Wait! Don't click away just yet. I know when I talk about 'grilled cheese,' it's a pretty safe bet that your first thought is of Kraft singles on white, browning in a pan with some butter (or, if you're the kind of college student I was, being browned on the counter by a judiciously applied iron). But that's not the only way to grill cheese.
When I was working at Trader Joe's, I was introduced to halloumi. This salty, chewy cheese is a product of Cyprus, though its origins are decidedly pan-Mediterranean. Made from various combinations of sheep, goat and cow's milk, this cheese is defined by two main characteristics - its dense texture and its high melting point. The combination of the two yields a cheese that is ideal for grilling, though it still requires a light touch to do it just right.
Halloumi generally comes soaking in brine, though there are grocery store varieties that come pre-packaged in roughly eight-ounce blocks that are vacuum sealed to preserve their moisture. On the surface, it looks like a block of shelf-stable mozzarella with a smooth exterior and traces of the curds' natural texture throughout. As soon as you cut into it, however, you'll see a very distinct difference. Where mozzarella is soft and yielding to the knife, halloumi is dense with almost no give. In fact, if you listen as you cut, you may even hear a slight squeaking as the knife slides through the cheese.
The squeak is a result of the curd being heated before the cheesemaking process begins, which toughens the curd and also makes the cheese more resistant to heat in its final format. This is a cheese that you can literally just throw on the grill without fear of creating a runny mess.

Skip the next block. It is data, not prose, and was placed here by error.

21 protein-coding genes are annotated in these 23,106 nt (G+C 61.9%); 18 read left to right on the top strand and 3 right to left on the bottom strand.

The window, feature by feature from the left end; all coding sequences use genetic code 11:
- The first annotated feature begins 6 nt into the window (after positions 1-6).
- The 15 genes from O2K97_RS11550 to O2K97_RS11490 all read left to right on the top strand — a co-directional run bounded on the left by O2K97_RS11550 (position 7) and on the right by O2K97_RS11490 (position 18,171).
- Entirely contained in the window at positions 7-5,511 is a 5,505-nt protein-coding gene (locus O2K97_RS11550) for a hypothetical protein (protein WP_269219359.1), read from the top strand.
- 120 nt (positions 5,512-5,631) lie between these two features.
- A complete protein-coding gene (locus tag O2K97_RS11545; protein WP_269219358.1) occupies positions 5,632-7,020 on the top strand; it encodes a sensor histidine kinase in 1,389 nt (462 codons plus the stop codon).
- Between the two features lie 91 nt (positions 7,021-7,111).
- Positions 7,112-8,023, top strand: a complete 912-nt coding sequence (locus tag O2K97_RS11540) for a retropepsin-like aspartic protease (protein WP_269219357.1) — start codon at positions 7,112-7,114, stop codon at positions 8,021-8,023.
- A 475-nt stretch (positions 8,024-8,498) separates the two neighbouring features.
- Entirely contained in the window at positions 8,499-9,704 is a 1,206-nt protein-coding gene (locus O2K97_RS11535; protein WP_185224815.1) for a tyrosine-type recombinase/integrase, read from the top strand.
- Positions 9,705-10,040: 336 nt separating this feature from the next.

And that simple presentation is probably the best way to serve halloumi. Sliced thin (or thick, if you prefer), it picks up a great smoky flavor and beautiful grill marks when set directly onto a hot grill. The paradoxical trick is that the grill needs to be brought up to a very high heat so that it can sear the cheese almost immediately. Rub the racks down with olive oil first, and then crank up the temperature. Ideally, you'd like to have your grill running at 400+ degrees before you place the cheese.
The slices will immediately start to sizzle and pop, giving up some of the briny water it held inside, but you'll notice that it does not begin to dissolve into the oily mess that many other cheeses do. In fact, it really starts to look more like a boneless pork chop than any cheese - call it the OTHER other white meat! After two minutes on the grill, make sure you get in there quickly to flip the slices. You'll get the great grill marks, but you won't have to worry about the cheese softening to the point that it becomes unwieldy. Another minute or two on the other side, and you'll have a great snack - chewy, salty cheese that reminds me most of a firm mozzarella stick. Make sure you serve it immediately - it loses some of its appeal as it cools. As a side dish paired with mint leaves and watermelon, grilled halloumi makes a terrific accompaniment to milder grilled meats - cornish game hens, for example.
Because halloumi is a protected product of Cyprus in the United States, American producers tend to call their similar products by more generic names, like Ballard Family Dairy's "Idaho Golden Greek Grillin' Cheese" and "Gretna Grilling Cheese" from Blue Jacket Farms in Ohio. Halloumi is available in various forms from specialty cheese shops like Cheesetique and Bower's Fancy Dairy Products, and from grocery stores like Whole Foods and Harris Teeter. Prices can be a bit steep (in the neighborhood of $10 or more for an eight-ounce block), but this cheese makes a great conversation piece at your end-of-summer cookouts. Give it a shot and have some fun with it!